|CWB April 2000
Principle Looks to Become a Fixture in Office Furniture
The next step for a store fixture and architectural millwork company lies in a new line of office furniture.
By Sam Gazdziak
Principle Fixture and Millwork Inc. generated sales of approximately $13 million last year. Its sales growth has been strong enough to place six times in Wood & Wood Products' annual Wood 100 list, which marks the fastest-growing woodworking companies in North America. Among its steady store fixture clients are Restoration Hardware, Smith & Hawken, Gander Mountain and Braun's Fashions. Obviously, Principle is doing several things right.
Still, the 13-year-old company is not taking its success for granted and is looking for ways to grow even more. Earlier this year, Principle moved its operations from Wyoming, MN, to a new facility in Osceola, WI. The company has also branched off from its fixture and millwork offerings into office furniture.
Almost one year ago, Principle became licensed as the exclusive North American manufacturer and distributor of a line of furniture from Duba Mobelindustri AS, a Danish furniture manufacturer. The furniture, marketed under the I.Q. line in Denmark, is called Pique by Principle in the United States.
The agreement came about as the result of attendance at a trade show in Europe in October 1998. Craig Johnson, Principle's president, happened to walk past the line of Duba furniture on display and was immediately impressed.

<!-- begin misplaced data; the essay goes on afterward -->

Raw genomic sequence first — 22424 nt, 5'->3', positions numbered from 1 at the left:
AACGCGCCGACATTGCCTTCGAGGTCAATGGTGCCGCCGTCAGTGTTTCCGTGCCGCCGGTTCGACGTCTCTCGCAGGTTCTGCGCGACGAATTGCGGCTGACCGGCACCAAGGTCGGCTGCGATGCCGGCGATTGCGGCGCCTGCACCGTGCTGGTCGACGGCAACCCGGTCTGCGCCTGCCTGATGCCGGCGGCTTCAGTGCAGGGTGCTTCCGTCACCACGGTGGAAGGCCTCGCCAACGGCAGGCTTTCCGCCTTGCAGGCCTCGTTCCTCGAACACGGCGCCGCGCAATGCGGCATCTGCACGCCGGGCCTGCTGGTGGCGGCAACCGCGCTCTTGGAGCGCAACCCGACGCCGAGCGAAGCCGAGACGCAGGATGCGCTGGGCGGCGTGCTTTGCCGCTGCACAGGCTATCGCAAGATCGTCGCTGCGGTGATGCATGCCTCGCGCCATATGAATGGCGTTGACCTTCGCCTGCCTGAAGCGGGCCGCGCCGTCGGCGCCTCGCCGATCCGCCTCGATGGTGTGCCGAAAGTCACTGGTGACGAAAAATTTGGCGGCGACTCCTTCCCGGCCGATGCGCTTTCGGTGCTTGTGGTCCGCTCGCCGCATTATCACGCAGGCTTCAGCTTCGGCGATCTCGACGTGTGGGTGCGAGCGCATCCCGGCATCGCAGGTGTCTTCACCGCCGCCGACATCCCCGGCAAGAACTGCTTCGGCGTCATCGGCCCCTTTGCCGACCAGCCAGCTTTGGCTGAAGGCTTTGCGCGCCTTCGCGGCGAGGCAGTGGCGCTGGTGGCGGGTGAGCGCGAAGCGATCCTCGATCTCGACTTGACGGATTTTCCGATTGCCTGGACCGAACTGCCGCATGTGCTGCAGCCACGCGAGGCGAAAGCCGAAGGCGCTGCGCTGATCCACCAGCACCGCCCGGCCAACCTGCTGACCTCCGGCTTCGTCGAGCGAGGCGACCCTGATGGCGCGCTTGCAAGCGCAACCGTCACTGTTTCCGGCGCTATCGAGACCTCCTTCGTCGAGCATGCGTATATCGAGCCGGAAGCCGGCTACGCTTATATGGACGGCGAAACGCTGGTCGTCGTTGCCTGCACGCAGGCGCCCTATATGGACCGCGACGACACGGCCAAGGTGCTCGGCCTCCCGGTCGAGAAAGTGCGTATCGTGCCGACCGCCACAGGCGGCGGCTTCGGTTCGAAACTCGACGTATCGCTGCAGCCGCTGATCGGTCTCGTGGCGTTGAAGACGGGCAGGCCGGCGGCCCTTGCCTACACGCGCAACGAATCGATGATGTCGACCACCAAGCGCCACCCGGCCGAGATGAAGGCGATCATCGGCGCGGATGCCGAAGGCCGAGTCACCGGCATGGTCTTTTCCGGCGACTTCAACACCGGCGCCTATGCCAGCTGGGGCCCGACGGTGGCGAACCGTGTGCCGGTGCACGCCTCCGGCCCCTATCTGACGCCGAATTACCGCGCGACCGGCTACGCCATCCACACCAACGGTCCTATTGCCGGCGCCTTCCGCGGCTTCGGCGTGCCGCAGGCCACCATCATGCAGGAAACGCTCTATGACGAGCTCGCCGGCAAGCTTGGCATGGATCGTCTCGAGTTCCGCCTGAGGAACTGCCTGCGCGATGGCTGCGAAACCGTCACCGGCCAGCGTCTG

"He was very excited about it, and when we looked at the Web site, we all had to agree that it would fit us really well," says Eric Saunders, vice president. "When you look at it, it's what we do -- the contemporary lines, the cleanliness of the furniture. It would fit our manufacturing processes and our finishing processes really well."
The agreement was times perfectly for both companies. Duba had been selling the furniture in Denmark and its neighboring countries. It was looking for a company to sell it overseas, and Johnson had been looking for three years for a line of office furniture to make. "I wanted to do something that was a line of furniture that would diversify us a bit, give us a product that we could manufacture that would help us smooth out the bumps and valleys in the retail fixture market," Johnson says.
The Pique line, consisting of workstations in many configurations, has a curved, sleek design that emphasizes flexibility. Desks come in several sizes, depending on the employee's needs. Mobile pedestals can be moved anywhere around the desk. Third-level screens can be added to the desks for extra storage. Other products in the line are conference tables, cabinets and partitions.
One of the most attractive features of the furniture is the ergonomic benefits. A manual or a hydraulic lift can raise the entire desktop to a standing height, giving employees the ability to move around. The cut-out on the desks is also deeper and serves a different function than normal, explains Rachel Stuart, sales director. "Rather than pulling yourself to the keyboard, you actually move into the cut-out, so your forearms are always on the desk [for increased wrist support]."